Building a sense of belonging within our schools to help nurture self-belief and empower children to make a differencePosted on 10th May 2022 in School News, Which London School?
Claire Murdoch, Head of Maple Walk School, talks about how prep schools can inspire positive change by focusing on citizenship and community.
Maple Walk has always been a nurturing, affordable prep school with a big heart. Fees are lower than most so that as many families as possible can join us and become a part of our supportive and dynamic community. It is a place where the children are at the centre; with parents and teachers working together to ensure they feel loved, understood, challenged and inspired. Most importantly it is a place where the children learn that they can make a difference.
Over the past few years, many of us have realised the huge benefit of being a part of a community, having a sense of belonging and working together to support each other and our environment. But the power of citizenship has long been a part of what makes Maple Walk special and it is this ‘togetherness’ that has helped the school to forge a unique path. Becoming socially aware local citizens helps children to see how their actions impact those around them and they can see the benefits of efforts; singing at local care homes, collecting food for those in need, litter picking in the local area all form a part of this process and we have found it to be wonderfully inspiring.
Each morning the ‘Walking Bus’ meet at the fountain in Roundwood Park and stroll through the park to get to school. This small but magical start to the day really helps to bind the children to their local park, gets them outside and appreciating their surroundings, and also reduces the traffic and pollution around school with the inevitable surge of vehicles during morning drop off. Using the park has become ever more important to us in recent years and, with a lovely new ‘forest school’ on our doorstep, the can enjoy nature, as well as the sports pitches, courts and ample outdoor space.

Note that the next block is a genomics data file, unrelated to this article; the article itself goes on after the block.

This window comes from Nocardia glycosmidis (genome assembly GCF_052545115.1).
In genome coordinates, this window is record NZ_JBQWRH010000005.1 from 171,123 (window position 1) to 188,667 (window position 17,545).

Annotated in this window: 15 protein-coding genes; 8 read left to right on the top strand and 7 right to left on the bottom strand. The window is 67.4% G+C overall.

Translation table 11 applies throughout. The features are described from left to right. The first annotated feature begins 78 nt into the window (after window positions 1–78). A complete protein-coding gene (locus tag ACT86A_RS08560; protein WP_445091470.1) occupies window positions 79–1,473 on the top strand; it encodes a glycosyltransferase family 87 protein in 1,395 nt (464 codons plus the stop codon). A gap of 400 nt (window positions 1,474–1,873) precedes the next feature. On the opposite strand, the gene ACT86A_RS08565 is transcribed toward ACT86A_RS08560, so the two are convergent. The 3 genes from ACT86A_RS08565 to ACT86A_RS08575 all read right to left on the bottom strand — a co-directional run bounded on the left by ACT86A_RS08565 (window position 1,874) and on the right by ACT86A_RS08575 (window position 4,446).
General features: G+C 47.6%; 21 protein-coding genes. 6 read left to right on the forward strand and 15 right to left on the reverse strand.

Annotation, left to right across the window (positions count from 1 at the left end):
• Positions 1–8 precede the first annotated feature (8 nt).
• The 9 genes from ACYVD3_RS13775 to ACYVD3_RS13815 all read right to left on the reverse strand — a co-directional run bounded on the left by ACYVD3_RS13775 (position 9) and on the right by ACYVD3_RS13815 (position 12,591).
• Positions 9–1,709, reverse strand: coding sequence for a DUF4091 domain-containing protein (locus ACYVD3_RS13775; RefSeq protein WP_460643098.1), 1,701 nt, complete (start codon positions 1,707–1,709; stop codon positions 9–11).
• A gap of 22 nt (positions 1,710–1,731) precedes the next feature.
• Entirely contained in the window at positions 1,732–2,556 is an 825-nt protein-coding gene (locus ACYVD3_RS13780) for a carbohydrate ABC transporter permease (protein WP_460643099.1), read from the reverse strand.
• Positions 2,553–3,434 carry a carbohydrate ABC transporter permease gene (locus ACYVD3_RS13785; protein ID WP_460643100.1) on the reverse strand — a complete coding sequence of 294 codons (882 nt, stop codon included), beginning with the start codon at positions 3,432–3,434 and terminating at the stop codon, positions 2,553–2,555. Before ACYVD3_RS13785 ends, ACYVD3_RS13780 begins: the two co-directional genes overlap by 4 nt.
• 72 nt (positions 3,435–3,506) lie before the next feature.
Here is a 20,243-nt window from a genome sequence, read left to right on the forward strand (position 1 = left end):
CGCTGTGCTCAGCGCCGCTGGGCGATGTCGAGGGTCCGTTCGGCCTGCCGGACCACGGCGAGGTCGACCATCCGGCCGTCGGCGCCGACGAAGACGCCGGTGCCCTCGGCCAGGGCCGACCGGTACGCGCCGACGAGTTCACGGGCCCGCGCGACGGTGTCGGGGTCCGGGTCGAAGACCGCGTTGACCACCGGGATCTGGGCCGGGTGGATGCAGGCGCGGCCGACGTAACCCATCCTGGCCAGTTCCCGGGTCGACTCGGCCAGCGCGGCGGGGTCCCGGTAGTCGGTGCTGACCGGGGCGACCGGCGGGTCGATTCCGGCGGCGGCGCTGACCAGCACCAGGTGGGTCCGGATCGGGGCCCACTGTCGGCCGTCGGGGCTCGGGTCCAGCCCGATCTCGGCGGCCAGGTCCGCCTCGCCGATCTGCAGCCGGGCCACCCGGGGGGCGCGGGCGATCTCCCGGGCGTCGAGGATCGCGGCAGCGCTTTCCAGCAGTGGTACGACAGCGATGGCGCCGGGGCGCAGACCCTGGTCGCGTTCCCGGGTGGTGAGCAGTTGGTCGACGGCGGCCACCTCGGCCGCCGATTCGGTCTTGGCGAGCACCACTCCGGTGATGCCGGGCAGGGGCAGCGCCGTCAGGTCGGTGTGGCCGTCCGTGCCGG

So taking sketchbooks to the park to draw the birds in the aviary or the wild flowers on the grass has is becoming more of a regular occurrence. For practical maths, science experiments and circle time, the park becomes an outdoor classroom in which the children can use the skills they are taught in ‘real life’. In fact, there is not a subject that you can’t manage to take outside – mapping, music, creative writing, and design technology – all of it can be explored and developed in the great outdoors at the end of the road.
More and more we find that children are looking wider, deeper and further afield, wanting to learn about how they can be global citizens, and make a difference in the world by using their voices to make positive changes in their future. Nurturing this and showing the children how they can keep their horizons open – building upon their knowledge of the past but looking ahead to the future – allows the curriculum to continuously grow and adapt around the children’s interests and the changing world. Having Eco and Travel Ambassadors hard at work with new initiatives is the perfect way to get the children involved in caring for and looking after our environment and builds on our existing eco credentials including our pioneering new build, complete with solar panels, a ground source heat pump and Cedam roof.
This year the children at Maple Walk have helped to develop the playground and spaces within school; more trees, more interactive play equipment, more space for creativity and imagination have all formed an important part of our recent growth as a school. For us, the success of a community approach is bound up in the involvement and investment of parents and teachers. We have such a kind, caring and incredibly dedicated staff team and that coupled with a dynamic, proactive parent body mean that ideas come off the ground and positive change is made to ensure the school is developing and growing, looking to the future and ensuring that we forge ahead in an era when anything is possible.
This article first appeared in the 2022/23 edition of Which London School? & the South-East, which you can read in full below: